I saw a headline recently that said being obese reduces your risk of getting dementia by about 30 percent. That was pretty startling. When is the last time you heard that being obese actually decreases your risk of developing a debilitating disease?
Obviously becoming obese for the purpose of staving off dementia is a questionable strategy at best, but in reading the rest of the story another fact jumped out at me: People who were underweight had a 30 percent higher risk of developing dementia. That concerns me because here at Daystar Retirement Village we are sensitive to the fact that seniors can sometimes struggle to keep their weight up.
Past studies have suggested that obesity in middle age might increase one’s risk of developing dementia, but according to a recent article at Psyblog.com, this study suggests that people who are underweight are at greater risk.
Lead researcher Stuart Pocock, from the London School of Hygiene & Tropical Medicine, said it’s important to look at why underweight people are at increased risk, and also why overweight people are at decreased risk.
“[O]ur results also open up an intriguing new avenue in the search for protective factors for dementia,” he said. “If we can understand why people with a high BMI have a reduced risk of dementia, it’s possible that further down the line, researchers might be able to use these insights to develop new treatments for dementia.”
For the study, researchers collected data from about 2 million people and looked at Body Mass Index (BMI) and incidence of dementia over a 10-year period.
The results showed that very obese people (those with a BMI over 40) were 29% less likely to develop dementia than those of a normal, healthy weight. When the BMI was less than 25, the dementia risk increased by about 30 percent as well.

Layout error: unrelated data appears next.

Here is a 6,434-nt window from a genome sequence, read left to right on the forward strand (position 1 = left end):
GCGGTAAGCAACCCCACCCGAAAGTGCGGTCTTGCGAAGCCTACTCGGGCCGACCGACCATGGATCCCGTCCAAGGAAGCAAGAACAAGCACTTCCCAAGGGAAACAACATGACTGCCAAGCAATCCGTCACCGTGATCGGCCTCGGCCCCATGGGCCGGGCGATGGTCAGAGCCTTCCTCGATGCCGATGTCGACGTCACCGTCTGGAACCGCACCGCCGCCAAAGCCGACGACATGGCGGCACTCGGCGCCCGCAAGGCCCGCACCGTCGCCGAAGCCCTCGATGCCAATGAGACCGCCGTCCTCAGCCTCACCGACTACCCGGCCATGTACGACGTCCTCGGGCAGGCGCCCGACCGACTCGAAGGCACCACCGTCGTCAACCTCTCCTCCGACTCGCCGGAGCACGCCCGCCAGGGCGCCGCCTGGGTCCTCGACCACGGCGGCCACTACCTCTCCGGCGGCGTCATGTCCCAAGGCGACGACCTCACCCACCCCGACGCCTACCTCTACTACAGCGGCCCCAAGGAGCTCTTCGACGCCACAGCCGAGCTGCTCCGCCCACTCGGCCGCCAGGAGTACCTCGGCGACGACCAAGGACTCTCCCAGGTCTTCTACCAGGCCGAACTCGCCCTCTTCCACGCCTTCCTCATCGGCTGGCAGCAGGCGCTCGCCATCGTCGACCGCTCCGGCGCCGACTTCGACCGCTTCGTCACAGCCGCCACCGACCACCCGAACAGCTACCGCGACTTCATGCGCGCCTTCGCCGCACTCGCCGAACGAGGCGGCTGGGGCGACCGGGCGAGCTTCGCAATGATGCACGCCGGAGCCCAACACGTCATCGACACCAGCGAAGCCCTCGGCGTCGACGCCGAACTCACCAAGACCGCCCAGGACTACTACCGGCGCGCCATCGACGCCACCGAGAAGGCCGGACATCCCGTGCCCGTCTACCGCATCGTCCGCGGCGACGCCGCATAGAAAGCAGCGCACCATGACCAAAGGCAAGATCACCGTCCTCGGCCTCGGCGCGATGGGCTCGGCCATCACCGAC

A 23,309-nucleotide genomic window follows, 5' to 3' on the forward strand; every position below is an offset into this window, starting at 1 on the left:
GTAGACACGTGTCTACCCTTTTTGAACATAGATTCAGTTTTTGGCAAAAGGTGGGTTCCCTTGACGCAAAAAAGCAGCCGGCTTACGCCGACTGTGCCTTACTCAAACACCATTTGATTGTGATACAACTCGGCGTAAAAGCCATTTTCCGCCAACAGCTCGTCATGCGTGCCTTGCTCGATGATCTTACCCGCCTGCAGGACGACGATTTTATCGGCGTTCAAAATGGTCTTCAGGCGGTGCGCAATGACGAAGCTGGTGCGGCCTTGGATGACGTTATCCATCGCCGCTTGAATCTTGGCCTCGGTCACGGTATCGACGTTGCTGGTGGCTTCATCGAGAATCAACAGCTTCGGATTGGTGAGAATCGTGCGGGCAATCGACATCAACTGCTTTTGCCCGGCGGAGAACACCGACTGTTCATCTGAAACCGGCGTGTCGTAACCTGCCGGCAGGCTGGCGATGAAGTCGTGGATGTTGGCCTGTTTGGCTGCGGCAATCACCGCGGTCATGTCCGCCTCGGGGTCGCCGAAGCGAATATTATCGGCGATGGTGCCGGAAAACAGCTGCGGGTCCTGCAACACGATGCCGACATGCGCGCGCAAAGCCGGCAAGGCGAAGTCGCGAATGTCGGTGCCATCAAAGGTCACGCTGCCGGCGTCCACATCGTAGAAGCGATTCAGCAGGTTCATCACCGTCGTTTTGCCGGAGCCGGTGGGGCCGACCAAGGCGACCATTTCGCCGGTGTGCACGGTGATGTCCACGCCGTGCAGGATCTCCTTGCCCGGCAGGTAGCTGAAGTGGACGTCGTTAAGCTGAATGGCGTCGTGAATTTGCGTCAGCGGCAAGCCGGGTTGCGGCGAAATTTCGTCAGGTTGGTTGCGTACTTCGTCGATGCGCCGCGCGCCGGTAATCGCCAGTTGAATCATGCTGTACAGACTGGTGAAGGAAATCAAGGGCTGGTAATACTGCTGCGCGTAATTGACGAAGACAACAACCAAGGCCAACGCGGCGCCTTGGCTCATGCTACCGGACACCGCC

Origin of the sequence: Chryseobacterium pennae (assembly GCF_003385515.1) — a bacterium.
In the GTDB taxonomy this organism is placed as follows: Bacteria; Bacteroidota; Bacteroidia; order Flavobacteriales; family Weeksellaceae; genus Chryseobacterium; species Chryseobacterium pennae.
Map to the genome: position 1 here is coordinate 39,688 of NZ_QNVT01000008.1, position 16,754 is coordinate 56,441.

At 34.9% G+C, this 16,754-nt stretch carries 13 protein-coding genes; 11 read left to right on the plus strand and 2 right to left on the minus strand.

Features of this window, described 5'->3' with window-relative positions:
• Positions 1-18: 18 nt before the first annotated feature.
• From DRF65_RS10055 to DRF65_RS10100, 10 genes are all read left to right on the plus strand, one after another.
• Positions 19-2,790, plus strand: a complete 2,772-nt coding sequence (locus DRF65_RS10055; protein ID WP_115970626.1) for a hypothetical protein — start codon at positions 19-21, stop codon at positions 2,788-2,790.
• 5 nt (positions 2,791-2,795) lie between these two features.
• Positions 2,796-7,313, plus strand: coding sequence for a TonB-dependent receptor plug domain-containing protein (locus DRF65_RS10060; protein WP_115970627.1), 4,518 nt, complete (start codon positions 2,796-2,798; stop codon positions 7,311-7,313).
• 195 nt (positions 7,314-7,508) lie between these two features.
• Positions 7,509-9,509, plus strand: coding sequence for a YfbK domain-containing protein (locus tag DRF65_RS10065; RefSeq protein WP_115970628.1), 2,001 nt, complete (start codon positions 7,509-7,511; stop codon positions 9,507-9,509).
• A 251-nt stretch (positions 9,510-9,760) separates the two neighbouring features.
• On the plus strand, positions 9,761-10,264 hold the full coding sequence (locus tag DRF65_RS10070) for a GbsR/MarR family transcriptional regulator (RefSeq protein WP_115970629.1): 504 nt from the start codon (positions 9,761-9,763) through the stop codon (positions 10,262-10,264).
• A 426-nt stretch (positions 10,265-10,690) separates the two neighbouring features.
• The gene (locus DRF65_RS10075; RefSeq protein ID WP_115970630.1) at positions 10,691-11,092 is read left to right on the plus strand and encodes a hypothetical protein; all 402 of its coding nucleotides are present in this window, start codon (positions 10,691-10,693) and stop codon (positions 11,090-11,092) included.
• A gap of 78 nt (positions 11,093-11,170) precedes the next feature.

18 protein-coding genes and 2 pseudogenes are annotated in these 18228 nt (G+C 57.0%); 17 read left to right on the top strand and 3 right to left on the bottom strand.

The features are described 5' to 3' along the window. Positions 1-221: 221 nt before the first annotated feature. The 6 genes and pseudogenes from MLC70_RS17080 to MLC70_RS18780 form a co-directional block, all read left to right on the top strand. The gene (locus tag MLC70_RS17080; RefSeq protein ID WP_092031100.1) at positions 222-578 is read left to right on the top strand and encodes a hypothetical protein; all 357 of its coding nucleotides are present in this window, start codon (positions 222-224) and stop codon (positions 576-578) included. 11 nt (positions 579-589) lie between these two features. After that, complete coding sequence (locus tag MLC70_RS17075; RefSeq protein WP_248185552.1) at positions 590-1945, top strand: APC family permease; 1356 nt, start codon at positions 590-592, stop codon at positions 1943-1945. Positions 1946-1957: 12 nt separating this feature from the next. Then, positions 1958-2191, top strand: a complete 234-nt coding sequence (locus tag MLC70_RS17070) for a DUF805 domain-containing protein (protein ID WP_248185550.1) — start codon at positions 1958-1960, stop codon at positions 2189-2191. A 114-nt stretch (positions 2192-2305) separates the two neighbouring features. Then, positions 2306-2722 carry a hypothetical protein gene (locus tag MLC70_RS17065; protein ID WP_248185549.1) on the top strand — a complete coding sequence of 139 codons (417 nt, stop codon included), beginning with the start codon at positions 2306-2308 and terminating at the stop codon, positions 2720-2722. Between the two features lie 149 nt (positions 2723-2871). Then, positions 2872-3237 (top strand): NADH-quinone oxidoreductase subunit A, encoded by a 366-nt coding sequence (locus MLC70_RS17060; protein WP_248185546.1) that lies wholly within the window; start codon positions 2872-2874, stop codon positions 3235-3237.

At this point researchers say they don’t have any theories for why higher BMI correlates to lower risk of dementia, but they are continuing to study the issue and are looking at diet, exercise, frailty, genetic factors and weight change.
One of the takeaways I got from the article is that increased risk of dementia is another reason why we need to make sure seniors are eating a healthy, nutrient-dense diet. Poor nutrition is a common problem for seniors who live alone and no longer have other people in the house to cook for—or to cook for them. Seniors can easily get into a rut of eating the same things day after day, often from a can or from the freezer. It’s hard to buy a head of cauliflower if you know it’ll take you a week to finish it.
That’s one of the benefits of Daystar Retirement Campus. We work hard to make sure our residents have fresh, healthful food to eat—and plenty of choices—at every meal. The list of reasons why eating well makes sense for all of us is already a long one, but this study adds one more.
Join us at Daystar and see how delicious eating well can be.